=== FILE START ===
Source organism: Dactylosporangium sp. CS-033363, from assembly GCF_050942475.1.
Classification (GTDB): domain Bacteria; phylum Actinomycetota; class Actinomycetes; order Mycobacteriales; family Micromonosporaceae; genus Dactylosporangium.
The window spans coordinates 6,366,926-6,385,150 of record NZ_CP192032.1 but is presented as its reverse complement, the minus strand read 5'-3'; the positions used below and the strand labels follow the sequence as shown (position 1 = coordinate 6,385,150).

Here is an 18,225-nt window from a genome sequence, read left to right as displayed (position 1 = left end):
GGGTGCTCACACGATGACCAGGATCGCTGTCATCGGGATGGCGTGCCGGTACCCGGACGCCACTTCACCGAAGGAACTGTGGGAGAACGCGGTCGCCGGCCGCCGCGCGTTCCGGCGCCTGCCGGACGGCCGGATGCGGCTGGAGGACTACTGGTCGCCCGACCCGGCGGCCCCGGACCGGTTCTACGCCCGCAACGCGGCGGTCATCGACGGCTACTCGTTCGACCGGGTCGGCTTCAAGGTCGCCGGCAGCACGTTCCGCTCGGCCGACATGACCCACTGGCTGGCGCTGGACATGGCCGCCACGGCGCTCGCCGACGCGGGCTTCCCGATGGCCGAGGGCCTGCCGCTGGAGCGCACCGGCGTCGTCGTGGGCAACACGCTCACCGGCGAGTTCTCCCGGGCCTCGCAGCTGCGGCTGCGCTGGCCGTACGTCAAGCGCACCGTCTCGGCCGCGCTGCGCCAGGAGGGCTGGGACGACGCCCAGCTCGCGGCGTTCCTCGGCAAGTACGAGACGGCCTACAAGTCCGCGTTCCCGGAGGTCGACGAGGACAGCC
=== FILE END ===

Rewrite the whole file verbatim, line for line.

Source organism: Dactylosporangium sp. CS-033363, from assembly GCF_050942475.1.
Classification (GTDB): domain Bacteria; phylum Actinomycetota; class Actinomycetes; order Mycobacteriales; family Micromonosporaceae; genus Dactylosporangium.
The window spans coordinates 6,366,926-6,385,150 of record NZ_CP192032.1 but is presented as its reverse complement, the minus strand read 5'-3'; the positions used below and the strand labels follow the sequence as shown (position 1 = coordinate 6,385,150).

Here is an 18,225-nt window from a genome sequence, read left to right as displayed (position 1 = left end):
GGGTGCTCACACGATGACCAGGATCGCTGTCATCGGGATGGCGTGCCGGTACCCGGACGCCACTTCACCGAAGGAACTGTGGGAGAACGCGGTCGCCGGCCGCCGCGCGTTCCGGCGCCTGCCGGACGGCCGGATGCGGCTGGAGGACTACTGGTCGCCCGACCCGGCGGCCCCGGACCGGTTCTACGCCCGCAACGCGGCGGTCATCGACGGCTACTCGTTCGACCGGGTCGGCTTCAAGGTCGCCGGCAGCACGTTCCGCTCGGCCGACATGACCCACTGGCTGGCGCTGGACATGGCCGCCACGGCGCTCGCCGACGCGGGCTTCCCGATGGCCGAGGGCCTGCCGCTGGAGCGCACCGGCGTCGTCGTGGGCAACACGCTCACCGGCGAGTTCTCCCGGGCCTCGCAGCTGCGGCTGCGCTGGCCGTACGTCAAGCGCACCGTCTCGGCCGCGCTGCGCCAGGAGGGCTGGGACGACGCCCAGCTCGCGGCGTTCCTCGGCAAGTACGAGACGGCCTACAAGTCCGCGTTCCCGGAGGTCGACGAGGACAGCC